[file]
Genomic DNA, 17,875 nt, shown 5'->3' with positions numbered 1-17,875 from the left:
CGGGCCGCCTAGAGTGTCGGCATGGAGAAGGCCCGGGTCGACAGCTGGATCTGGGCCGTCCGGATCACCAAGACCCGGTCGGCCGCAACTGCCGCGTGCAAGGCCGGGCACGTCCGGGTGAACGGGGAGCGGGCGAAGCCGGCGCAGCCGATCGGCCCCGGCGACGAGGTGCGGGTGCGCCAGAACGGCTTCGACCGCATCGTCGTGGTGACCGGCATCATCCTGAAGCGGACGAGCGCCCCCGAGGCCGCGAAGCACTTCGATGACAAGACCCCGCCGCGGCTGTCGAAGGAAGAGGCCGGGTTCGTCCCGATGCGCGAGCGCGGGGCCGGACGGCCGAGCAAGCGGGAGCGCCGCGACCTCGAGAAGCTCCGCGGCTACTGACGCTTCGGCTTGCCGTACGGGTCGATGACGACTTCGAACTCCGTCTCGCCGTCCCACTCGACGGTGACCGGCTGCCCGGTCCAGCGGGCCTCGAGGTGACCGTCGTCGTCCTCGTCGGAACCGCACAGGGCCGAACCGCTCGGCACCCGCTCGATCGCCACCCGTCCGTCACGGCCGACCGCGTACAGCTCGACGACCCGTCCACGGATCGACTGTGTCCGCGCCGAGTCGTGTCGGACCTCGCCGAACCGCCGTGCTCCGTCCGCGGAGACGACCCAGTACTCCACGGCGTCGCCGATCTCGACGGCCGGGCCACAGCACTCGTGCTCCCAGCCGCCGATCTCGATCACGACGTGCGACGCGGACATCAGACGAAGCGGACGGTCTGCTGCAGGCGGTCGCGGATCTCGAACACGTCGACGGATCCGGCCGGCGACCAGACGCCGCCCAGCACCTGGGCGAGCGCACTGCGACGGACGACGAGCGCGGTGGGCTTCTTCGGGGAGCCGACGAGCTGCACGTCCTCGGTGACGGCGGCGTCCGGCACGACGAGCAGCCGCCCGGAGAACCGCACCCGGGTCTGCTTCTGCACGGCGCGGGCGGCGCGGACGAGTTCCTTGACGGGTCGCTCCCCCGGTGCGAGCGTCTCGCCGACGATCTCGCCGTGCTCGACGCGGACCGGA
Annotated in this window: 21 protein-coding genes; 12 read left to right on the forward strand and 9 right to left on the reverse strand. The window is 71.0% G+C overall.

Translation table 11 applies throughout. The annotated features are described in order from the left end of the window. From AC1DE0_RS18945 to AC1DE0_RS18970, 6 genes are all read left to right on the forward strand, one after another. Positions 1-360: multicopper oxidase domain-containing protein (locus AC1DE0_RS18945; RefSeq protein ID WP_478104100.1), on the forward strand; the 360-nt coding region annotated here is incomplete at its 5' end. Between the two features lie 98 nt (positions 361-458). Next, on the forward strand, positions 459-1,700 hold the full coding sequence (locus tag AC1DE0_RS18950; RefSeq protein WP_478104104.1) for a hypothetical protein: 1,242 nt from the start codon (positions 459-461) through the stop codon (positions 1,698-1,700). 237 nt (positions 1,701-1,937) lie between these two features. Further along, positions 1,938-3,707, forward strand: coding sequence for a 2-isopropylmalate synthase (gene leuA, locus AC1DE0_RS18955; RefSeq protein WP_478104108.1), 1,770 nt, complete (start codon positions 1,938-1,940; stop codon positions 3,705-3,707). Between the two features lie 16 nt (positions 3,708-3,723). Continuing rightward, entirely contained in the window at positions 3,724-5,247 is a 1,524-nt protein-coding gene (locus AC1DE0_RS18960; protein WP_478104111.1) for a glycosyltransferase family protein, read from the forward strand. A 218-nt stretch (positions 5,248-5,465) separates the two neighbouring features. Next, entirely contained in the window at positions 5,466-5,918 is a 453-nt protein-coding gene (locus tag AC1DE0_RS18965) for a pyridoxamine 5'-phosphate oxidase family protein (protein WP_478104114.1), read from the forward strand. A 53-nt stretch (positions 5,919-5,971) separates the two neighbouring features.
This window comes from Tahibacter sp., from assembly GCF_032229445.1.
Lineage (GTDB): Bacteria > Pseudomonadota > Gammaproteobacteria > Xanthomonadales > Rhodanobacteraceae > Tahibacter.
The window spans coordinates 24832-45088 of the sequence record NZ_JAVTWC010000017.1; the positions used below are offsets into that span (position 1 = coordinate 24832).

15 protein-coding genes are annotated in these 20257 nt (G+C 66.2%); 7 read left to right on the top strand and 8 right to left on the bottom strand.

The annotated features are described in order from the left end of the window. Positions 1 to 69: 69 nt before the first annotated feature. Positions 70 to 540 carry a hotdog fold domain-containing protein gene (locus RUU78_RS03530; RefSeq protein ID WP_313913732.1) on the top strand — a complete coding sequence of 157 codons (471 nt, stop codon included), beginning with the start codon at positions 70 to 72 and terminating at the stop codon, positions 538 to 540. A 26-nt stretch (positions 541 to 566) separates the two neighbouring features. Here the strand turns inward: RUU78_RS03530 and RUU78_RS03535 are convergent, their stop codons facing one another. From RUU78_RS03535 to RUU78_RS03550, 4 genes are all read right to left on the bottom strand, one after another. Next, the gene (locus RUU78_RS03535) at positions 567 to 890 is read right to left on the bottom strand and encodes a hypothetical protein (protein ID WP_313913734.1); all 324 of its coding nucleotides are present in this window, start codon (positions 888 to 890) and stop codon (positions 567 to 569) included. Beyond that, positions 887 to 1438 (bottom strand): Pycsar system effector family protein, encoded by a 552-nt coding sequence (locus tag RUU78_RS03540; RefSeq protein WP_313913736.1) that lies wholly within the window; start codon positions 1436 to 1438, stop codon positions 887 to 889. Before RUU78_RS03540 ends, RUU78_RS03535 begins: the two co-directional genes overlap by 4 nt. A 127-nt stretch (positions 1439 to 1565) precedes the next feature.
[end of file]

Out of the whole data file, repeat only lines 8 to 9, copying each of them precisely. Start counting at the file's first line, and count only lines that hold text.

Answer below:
15 protein-coding genes are annotated in these 20257 nt (G+C 66.2%); 7 read left to right on the top strand and 8 right to left on the bottom strand.

The annotated features are described in order from the left end of the window. Positions 1 to 69: 69 nt before the first annotated feature. Positions 70 to 540 carry a hotdog fold domain-containing protein gene (locus RUU78_RS03530; RefSeq protein ID WP_313913732.1) on the top strand — a complete coding sequence of 157 codons (471 nt, stop codon included), beginning with the start codon at positions 70 to 72 and terminating at the stop codon, positions 538 to 540. A 26-nt stretch (positions 541 to 566) separates the two neighbouring features. Here the strand turns inward: RUU78_RS03530 and RUU78_RS03535 are convergent, their stop codons facing one another. From RUU78_RS03535 to RUU78_RS03550, 4 genes are all read right to left on the bottom strand, one after another. Next, the gene (locus RUU78_RS03535) at positions 567 to 890 is read right to left on the bottom strand and encodes a hypothetical protein (protein ID WP_313913734.1); all 324 of its coding nucleotides are present in this window, start codon (positions 888 to 890) and stop codon (positions 567 to 569) included. Beyond that, positions 887 to 1438 (bottom strand): Pycsar system effector family protein, encoded by a 552-nt coding sequence (locus tag RUU78_RS03540; RefSeq protein WP_313913736.1) that lies wholly within the window; start codon positions 1436 to 1438, stop codon positions 887 to 889. Before RUU78_RS03540 ends, RUU78_RS03535 begins: the two co-directional genes overlap by 4 nt. A 127-nt stretch (positions 1439 to 1565) precedes the next feature.